Ninth Circuit jolts Crunch TCPA case back to life
Back in March, the D.C. Circuit trimmed back a 2015 Federal Communications Commission (FCC) order that expanded the scope of the Telephone Consumer Protection Act (TCPA). ACA International v. FCC struck down the commission’s broad definition of autodialer, pinching the definition of an autodialer by excluding systems with a mere theoretical capacity to place autodialed calls.
That ruling’s effects continue to be felt. First, the Third Circuit put a long-disputed class action to rest with a June decision, and now the Ninth Circuit has revived a class action that was put to sleep by the Southern District of California in 2014.
The original case, brought by one Jordan Marks, alleged that gym and health center Crunch San Diego violated the TCPA with three marketing text messages to Marks. The Southern District ruled that the text system that sent the messages to Marks was not an automatic telephone dialing system (ATDS) because it didn’t feature a random or sequential number generator.
The Ninth Circuit, in a unanimous three-judge panel decision, reversed the Southern District’s summary judgment ruling, specifically relying on the D.C. Circuit’s rejection of the FCC’s ruling.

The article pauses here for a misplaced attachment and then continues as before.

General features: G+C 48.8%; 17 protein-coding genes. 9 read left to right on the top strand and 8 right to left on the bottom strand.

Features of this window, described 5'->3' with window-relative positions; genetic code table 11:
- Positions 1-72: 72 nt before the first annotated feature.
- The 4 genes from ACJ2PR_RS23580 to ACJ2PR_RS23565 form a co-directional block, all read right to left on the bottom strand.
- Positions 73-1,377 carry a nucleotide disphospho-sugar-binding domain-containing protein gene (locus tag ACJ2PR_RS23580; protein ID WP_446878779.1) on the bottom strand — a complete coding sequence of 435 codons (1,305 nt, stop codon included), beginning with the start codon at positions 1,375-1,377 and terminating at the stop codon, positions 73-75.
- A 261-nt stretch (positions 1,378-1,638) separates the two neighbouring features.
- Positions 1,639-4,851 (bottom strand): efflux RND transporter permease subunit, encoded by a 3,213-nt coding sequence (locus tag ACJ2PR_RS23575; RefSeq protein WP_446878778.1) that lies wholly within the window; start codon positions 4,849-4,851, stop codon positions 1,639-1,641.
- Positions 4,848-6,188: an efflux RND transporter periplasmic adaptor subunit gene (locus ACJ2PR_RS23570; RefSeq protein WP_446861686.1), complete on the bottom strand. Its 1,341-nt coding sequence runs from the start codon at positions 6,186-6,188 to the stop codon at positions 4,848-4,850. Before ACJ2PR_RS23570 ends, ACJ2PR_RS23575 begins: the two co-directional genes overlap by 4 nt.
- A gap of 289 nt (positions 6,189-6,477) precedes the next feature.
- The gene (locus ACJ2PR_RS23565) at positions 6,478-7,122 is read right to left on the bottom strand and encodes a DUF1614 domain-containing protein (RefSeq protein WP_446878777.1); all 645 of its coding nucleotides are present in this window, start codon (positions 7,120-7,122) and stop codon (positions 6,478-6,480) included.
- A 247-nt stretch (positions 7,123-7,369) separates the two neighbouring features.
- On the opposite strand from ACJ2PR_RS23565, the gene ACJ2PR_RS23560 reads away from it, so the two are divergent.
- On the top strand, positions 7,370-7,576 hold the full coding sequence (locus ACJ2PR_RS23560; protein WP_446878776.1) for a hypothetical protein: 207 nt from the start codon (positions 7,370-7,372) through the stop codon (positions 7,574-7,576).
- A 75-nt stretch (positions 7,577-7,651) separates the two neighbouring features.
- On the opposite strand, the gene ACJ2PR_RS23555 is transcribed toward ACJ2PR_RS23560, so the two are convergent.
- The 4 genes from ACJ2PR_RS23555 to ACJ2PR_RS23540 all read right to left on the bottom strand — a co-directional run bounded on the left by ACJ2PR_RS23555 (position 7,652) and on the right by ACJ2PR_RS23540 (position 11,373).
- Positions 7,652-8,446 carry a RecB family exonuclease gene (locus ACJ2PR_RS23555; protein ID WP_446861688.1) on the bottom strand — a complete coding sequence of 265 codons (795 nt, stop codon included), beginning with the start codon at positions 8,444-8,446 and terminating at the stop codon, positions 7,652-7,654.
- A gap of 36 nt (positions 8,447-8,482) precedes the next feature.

“In light of the D.C. Circuit’s recent opinion in ACA International v. Federal Communications Commission,” the Ninth Circuit held, “…and based on our own review of the TCPA, we conclude that the statutory definition of ATDS includes a device that stores telephone numbers to be called, whether or not those numbers have been generated by a random or sequential number generator.”
The Ninth Circuit’s review included a re-examination of the original TCPA wording. “After struggling with the statutory language ourselves, we conclude that it is not susceptible to a straightforward interpretation based on the plain language alone,” the court wrote. But “The structure and context of the TCPA as originally enacted indicate that Congress intended to regulate devices that make automatic calls.”
With that, the case was vacated and remanded to the Southern District of California. It’s a ruling that brings the TCPA back to its roots, but also introduces more uncertainty regarding the definition of an ATDS. We explore it further in a blog post here.